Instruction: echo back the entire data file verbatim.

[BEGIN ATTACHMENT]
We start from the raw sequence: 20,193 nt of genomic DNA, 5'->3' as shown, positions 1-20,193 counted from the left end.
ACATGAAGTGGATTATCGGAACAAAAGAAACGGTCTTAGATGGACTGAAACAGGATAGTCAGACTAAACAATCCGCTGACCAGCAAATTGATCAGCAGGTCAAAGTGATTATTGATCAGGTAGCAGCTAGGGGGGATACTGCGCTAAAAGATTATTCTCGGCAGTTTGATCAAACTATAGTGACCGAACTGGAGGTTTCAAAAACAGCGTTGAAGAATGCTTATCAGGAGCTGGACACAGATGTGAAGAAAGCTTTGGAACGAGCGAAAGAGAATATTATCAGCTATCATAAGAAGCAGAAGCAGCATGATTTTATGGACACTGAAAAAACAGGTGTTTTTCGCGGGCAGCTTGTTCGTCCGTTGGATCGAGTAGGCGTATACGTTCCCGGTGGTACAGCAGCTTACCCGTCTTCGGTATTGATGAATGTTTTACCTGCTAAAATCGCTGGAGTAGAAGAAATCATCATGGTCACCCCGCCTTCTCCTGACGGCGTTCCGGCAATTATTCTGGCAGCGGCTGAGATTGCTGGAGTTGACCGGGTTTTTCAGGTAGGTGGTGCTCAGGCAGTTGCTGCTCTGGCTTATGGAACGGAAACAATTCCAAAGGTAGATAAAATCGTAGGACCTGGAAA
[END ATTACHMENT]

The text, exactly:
We start from the raw sequence: 20,193 nt of genomic DNA, 5'->3' as shown, positions 1-20,193 counted from the left end.
ACATGAAGTGGATTATCGGAACAAAAGAAACGGTCTTAGATGGACTGAAACAGGATAGTCAGACTAAACAATCCGCTGACCAGCAAATTGATCAGCAGGTCAAAGTGATTATTGATCAGGTAGCAGCTAGGGGGGATACTGCGCTAAAAGATTATTCTCGGCAGTTTGATCAAACTATAGTGACCGAACTGGAGGTTTCAAAAACAGCGTTGAAGAATGCTTATCAGGAGCTGGACACAGATGTGAAGAAAGCTTTGGAACGAGCGAAAGAGAATATTATCAGCTATCATAAGAAGCAGAAGCAGCATGATTTTATGGACACTGAAAAAACAGGTGTTTTTCGCGGGCAGCTTGTTCGTCCGTTGGATCGAGTAGGCGTATACGTTCCCGGTGGTACAGCAGCTTACCCGTCTTCGGTATTGATGAATGTTTTACCTGCTAAAATCGCTGGAGTAGAAGAAATCATCATGGTCACCCCGCCTTCTCCTGACGGCGTTCCGGCAATTATTCTGGCAGCGGCTGAGATTGCTGGAGTTGACCGGGTTTTTCAGGTAGGTGGTGCTCAGGCAGTTGCTGCTCTGGCTTATGGAACGGAAACAATTCCAAAGGTAGATAAAATCGTAGGACCTGGAAA